It’s been 25 years since Paula Vogel’s landmark drama about sexual assault and its reverberations first debuted Off-Broadway. Since then, private transgressions, like those that Li’l Bit experiences at the hands of her Uncle Peck in “How I Learned to Drive,” have more often been exposed and met with public condemnation, particularly in the wake of #MeToo. 

It would be some comfort to say that Vogel’s taxonomy of how men and women are socialized into sexual beings feels outdated or old-fashioned, but it surely doesn’t. This reunion of original stars Mary-Louise Parker and David Morse rather feels like a kind of haunting, confronting the present with ghosts who never left. The play’s long-overdue Broadway premiere is bracing, intimate, expertly inhabited and a rare chance to see artists reanimate their work with the benefit of wisdom.

It’s 1969 and Li’l Bit is 17, she recalls, turning the key in a narrative that accelerates both forward and back over the timeline of her forced sexual awakening. The connection between Li’l Bit and her and Uncle Peck is illuminated in flashes, amid signals from the outside world about how women are meant to maneuver their bodies in relation to men. While her mother (Johanna Day) offers a mid-century manners guide for not getting too sauced on a date, the boys and girls at school make a spectacle of Li’l Bit’s early physical development. 

Vogel’s writing has a distilled quality, whittling events down to their essence as the mind does with memory. Her conceit of mapping sexual trauma onto an instructive driver’s manual has both metaphoric and formal logic, navigating an impossibly thorny landscape with ease and agility. “How I Learned to Drive” is also a stop-motion collision, allowing viewers to witness how it feels to be shaped by the world, to inherit the demons of others and to forge a path forward. And it’s a terrifically powerful vehicle for reprised performances from its leading stars.

Parker’s Li’l Bit slouches as if to hide herself, because she’s young and insecure, but also detached from a body she doesn’t feel belongs to her. In loose-fitting jeans, a worn plaid button-down and boots, she’s wounded and forthright but not unguarded, a delicate play of juxtapositions (the consummate costume design is by Dede Ayite). If a young Li’l Bit gets caught in headlights, gradually she learns to blink and stare back in quiet resolve.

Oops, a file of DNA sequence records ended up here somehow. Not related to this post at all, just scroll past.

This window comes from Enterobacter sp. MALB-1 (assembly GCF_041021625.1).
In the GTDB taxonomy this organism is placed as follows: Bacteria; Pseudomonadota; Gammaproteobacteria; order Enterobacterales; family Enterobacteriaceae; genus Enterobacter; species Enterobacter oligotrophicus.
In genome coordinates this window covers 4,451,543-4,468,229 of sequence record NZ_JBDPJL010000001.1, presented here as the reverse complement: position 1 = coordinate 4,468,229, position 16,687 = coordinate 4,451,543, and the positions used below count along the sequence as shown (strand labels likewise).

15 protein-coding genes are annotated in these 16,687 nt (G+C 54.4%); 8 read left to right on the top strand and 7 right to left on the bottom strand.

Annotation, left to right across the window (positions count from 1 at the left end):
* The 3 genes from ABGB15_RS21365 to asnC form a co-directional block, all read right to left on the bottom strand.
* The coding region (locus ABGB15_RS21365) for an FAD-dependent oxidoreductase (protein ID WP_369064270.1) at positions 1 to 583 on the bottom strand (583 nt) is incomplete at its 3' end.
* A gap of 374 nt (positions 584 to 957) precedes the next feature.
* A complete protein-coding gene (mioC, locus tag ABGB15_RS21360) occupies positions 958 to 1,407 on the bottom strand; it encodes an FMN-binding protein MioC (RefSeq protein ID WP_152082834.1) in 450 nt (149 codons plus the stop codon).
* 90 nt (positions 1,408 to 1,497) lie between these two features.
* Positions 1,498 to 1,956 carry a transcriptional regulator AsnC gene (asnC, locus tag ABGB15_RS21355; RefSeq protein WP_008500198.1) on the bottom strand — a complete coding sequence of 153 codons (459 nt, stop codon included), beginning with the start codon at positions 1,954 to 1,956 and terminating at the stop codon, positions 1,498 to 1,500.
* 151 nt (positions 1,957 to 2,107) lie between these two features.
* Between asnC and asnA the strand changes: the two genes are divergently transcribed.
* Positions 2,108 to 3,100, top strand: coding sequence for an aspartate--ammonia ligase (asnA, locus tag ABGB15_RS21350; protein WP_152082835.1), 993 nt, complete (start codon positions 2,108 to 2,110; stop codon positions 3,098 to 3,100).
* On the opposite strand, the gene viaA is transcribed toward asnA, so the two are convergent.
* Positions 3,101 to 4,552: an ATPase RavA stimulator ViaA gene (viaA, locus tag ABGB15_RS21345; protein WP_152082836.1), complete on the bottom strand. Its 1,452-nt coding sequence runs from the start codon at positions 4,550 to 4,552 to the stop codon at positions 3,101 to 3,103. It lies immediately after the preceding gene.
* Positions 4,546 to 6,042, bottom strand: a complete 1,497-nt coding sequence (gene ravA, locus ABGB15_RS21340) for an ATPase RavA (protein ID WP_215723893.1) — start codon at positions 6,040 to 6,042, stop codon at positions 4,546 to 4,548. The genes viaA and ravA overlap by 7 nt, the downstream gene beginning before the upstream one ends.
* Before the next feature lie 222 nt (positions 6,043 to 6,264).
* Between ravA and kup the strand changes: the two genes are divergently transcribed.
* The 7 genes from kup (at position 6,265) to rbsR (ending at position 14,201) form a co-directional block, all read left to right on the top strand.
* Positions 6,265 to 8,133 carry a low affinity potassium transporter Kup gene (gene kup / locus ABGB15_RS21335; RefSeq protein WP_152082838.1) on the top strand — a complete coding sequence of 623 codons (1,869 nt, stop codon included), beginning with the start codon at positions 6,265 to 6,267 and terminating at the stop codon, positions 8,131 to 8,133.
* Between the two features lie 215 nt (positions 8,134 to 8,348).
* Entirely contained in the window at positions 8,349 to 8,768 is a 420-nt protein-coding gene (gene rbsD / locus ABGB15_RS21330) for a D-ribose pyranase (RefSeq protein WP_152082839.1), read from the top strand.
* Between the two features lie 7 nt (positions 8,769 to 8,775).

Parker is among the most captivating and intricate stage actors of her generation, and the assurance and vulnerability of her return to “How I Learned to Drive” is a marvel. Since the play is an act of remembrance, the weight pressing down on Li’l Bit only seems to have grown more profound as Parker steps back into the role. As both narrator and subject of her recollections, Parker has an emotional translucence that allows us to feel the fire in Li’l Bit’s mind while she maintains a survivor’s conditioned composure. 

Part of the genius in Vogel’s design is in crafting a multidimensional sexual predator, recognizing the potential for monstrosity in human behavior. The perverse benevolence of Morse’s Uncle Peck is heartbreaking in its own way, a testament to the depth and delicacy of his performance. There’s a gentleness to this older iteration of Uncle Peck that renders his actions all the more chilling, and Morse inhabits the character’s humanity with a devastating clarity.

There’s a lightness to the production, too, from the original director Mark Brokaw, that follows Vogel’s dexterous hand with a difficult subject. The lighting design by Mark McCullough and original music and sound design by David Van Tieghem are instruments of levity, particularly early on, lending a game-show feel to the first few lessons. The glowy rectangles of Rachel Hauck’s set, which change in color and texture, provide a versatile backdrop for the drama’s shifting terrain. 

Sometimes our cultural impulse to look in the rearview mirror is a means of avoidance, averting our eyes from what’s in front of us. Nostalgia reigns up and down the boards this season, in productions that variously cater to audience desire for reflection or escape. But “How I Learned to Drive” has not receded over the past quarter century, it’s only gained momentum. The play’s full impact is finally being felt on Broadway, and it’s forceful, direct and too jarring to ignore. 

“How I Learned to Drive” opened at the Samuel J. Friedman Theatre on April 19, 2022.

Review Photo: Jeremy Daniel

Creative: Written by Paula Vogel; Original Music by David Van Tieghem; Vocal arrangements by Stephen Oremus; Musical Director: Stephen Oremus; Directed by Mark Brokaw; Scenic Design by Rachel Hauck; Costume Design by Dede Ayite; Lighting Design by Mark McCullough; Sound Design by David Van Tieghem; Video Design by Lucy Mackinnon.

Producer: Manhattan Theatre Club.

Cast: David Morse, Mary-Louise Parker, Johanna Day, Alyssa May Gold and Chris Myers.